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The opossum (Didelphis virginiana) is the only native North American marsupial. Marsupials are distinguished by their abdominal pouch used for carrying their young. The opossum is not native to California but was introduced in San Jose in 1910 from the east coast of the United States and has now become well established throughout much of the state.
Identification and Biology
An opossum is about the size of a house cat, has coarse grayish fur, a pointed face, and hairless, rounded ears. With its long hairless prehensile tail, the opossum can carry things such as nesting materials and even hang upside down from a tree branch.
Opossums are about 2 to 3 feet long, including the tail, and weigh up to 15 pounds, although most fall within the 4 to 7 pound range. Males are usually larger than females. Their feet resemble small hands with five widely spread fingers. All of the toes have a claw except for the opposable thumb on the rear foot. Opossums are well adapted for climbing. The opposable toe on the hind foot assists in holding on to small branches or similar structures.
While their natural habitats are diverse, ranging from arid to moist and wooded to open fields, opossums prefer environments near streams or wetlands. They take shelter in abandoned burrows of other animals, in tree cavities and brush piles, and beneath other dense cover.
In urban and suburban settings they may den under steps, porches, decks, garden tool sheds, and if accessible, in attics, garages, and beneath houses, where they make an untidy nest of sticks and whatever else may be available. The nest components appear piled together rather than woven or stacked. They have complex but flexible social relationships, with overlapping home ranges that allow high populations to develop when food is plentiful.
In its foraging, the nocturnal opossum is a true omnivore, feeding on fruits, nuts, green plants, insects, snails, snakes, frogs, birds and their eggs, and small mammals such as meadow voles, mice, and rats. It eats both fresh meat and carrion and is often seen feeding on road kills, a habit that makes it vulnerable to also being killed.
Opossums that live near people may visit vegetable gardens, compost piles, garbage cans, or food dishes intended for dogs or cats. Having lost much of their natural fear of people, they will even enter a home through a pet door in search of food. Fortunately, they are not aggressive unless cornered, when they may hiss, growl, and show their teeth.
There are typically two mating seasons for opossums in California: January through February, and June through July. The resultant two litters yield an average of about 7 young each. After a short 13-day gestation period, the tiny, hairless young are born. Like other marsupials, the blind, helpless young find their way into the mother’s pouch where they each attach to one of the 13 teats. No bigger than one-half inch and weighing less than 0.13 gram, they do not let go for about 8 weeks, during which time they continue their development and growth.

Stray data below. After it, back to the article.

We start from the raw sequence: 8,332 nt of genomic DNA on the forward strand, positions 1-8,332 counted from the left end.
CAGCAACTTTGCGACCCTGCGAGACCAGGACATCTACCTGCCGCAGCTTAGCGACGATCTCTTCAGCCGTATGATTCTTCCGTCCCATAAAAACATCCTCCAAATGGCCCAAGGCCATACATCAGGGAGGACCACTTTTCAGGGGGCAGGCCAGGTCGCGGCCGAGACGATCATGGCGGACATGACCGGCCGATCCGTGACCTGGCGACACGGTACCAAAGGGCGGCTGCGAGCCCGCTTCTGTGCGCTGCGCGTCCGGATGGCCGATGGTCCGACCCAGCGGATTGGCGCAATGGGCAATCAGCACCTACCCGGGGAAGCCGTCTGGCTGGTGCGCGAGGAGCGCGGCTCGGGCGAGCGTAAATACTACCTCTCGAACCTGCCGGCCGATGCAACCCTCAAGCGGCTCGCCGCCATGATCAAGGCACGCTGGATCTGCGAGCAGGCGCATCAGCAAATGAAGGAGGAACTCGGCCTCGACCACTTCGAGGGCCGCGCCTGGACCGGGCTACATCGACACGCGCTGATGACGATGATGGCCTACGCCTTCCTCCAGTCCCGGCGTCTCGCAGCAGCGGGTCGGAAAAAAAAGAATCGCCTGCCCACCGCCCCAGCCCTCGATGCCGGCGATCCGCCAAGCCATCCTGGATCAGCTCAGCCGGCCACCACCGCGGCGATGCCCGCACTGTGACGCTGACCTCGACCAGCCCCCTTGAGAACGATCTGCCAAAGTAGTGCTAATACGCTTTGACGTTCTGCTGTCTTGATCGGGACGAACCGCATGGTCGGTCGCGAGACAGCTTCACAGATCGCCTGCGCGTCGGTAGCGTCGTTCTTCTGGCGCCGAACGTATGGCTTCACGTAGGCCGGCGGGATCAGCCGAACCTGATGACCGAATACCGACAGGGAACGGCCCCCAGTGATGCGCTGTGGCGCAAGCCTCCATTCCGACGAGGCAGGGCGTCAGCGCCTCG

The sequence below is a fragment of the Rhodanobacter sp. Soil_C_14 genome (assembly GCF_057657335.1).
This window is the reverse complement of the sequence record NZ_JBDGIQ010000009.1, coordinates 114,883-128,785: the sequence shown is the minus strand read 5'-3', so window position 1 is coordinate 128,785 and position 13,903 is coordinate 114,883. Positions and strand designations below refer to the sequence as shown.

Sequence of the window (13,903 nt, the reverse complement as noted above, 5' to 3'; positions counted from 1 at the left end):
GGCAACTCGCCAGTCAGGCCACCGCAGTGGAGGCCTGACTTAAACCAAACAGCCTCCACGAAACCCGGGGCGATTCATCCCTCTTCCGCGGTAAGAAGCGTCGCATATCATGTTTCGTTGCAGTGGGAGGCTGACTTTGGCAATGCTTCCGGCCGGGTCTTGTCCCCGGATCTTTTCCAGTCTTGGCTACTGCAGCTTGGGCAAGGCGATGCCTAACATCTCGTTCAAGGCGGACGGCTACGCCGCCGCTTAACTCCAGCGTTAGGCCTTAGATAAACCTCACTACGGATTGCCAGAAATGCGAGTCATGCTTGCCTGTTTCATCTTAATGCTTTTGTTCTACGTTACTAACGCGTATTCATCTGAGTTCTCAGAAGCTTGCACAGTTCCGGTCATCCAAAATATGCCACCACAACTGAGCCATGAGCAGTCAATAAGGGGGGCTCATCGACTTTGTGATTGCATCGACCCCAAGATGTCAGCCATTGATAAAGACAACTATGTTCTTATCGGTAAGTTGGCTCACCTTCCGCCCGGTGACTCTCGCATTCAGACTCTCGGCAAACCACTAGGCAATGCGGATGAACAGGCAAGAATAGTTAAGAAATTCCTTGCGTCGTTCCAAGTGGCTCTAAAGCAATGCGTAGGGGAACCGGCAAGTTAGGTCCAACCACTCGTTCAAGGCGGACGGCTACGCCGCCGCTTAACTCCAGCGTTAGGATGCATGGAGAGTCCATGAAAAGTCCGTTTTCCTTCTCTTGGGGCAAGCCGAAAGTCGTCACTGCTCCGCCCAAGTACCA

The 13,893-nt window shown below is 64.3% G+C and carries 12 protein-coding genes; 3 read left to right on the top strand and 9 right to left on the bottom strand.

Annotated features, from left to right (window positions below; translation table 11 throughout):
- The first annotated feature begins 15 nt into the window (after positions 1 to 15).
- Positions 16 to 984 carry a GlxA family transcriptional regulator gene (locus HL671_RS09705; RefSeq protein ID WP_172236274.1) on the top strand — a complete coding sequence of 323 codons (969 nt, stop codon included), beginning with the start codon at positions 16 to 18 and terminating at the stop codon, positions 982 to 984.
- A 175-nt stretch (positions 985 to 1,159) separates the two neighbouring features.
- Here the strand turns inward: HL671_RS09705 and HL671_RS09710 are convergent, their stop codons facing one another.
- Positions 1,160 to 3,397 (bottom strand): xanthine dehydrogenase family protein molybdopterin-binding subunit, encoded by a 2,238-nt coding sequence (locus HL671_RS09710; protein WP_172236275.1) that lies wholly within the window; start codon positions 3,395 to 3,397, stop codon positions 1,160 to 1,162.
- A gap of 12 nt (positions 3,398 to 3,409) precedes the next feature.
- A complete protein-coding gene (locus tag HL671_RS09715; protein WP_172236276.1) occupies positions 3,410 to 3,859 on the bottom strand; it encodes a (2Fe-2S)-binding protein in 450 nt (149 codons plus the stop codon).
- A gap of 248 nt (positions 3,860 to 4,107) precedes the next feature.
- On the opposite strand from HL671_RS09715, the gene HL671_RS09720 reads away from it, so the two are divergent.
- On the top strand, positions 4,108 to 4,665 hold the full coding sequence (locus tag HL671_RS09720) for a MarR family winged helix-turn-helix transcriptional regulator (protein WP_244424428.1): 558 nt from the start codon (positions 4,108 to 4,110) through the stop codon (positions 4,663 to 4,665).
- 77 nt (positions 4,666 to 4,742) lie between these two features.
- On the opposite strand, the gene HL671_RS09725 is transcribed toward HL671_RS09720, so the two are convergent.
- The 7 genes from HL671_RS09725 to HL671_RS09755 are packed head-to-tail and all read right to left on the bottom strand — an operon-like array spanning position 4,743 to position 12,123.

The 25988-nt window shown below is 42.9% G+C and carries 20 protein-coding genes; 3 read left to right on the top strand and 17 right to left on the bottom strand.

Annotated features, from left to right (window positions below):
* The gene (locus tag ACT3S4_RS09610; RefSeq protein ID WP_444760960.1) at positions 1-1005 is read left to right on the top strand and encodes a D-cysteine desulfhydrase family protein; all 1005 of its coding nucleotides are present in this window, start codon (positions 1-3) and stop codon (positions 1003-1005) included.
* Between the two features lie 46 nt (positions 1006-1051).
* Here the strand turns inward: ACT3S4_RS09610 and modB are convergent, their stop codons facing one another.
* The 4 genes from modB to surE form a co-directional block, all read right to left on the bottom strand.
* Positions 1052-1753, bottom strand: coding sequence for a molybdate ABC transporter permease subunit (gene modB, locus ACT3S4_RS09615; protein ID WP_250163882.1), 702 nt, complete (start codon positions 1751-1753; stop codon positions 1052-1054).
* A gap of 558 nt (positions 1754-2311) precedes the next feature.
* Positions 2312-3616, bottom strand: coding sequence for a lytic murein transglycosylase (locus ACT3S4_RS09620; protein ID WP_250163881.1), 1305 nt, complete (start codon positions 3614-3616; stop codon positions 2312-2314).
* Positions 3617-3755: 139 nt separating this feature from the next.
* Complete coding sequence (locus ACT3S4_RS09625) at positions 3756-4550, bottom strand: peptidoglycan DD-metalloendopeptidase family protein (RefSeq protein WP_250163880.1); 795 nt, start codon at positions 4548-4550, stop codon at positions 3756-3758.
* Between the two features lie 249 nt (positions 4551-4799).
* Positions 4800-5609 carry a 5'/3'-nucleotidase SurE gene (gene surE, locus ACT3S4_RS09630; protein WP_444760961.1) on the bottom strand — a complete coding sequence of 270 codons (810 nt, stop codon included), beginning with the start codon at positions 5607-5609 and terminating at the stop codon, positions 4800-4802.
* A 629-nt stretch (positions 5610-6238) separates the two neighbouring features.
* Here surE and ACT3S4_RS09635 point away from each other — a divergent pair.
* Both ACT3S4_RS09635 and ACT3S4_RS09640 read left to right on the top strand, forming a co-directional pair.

At approximately 11 weeks of age they can leave the pouch for short periods. When the young become too large for all of them to fit inside the pouch at one time, some will ride along by hanging on to the mother’s back.
The young are weaned at about 14 weeks, at which time they are about 9 inches long, not including the tail. Females mate again after the first litter of the season is able to live on their own. The second litter will be sufficiently grown to leave the mother by fall. Mortality in the young is high; most will perish before they are a year old. Those that survive will breed the following spring. Few opossums live beyond 3 years.
Opossums have a top running speed of only 7 miles per hour, so they have developed strategies to escape enemies. They readily enter burrows and climb trees in an attempt to elude danger. When threatened, an opossum may bare its teeth, growl, hiss, and exude a repulsive, smelly, greenish musk like fluid from its anal glands, which offers some degree of protection from predators.
“Playing possum” is another characteristic reaction; the animal rolls over on its side, becomes limp, shuts its eyes, and lets its tongue hang from an open mouth. The heartbeat slows and the animal appears to be dead. This is a nervous shock reaction, but the opossum recovers quickly and takes the first opportunity to escape. When surprised during daylight, opossums appear bewildered and sluggish.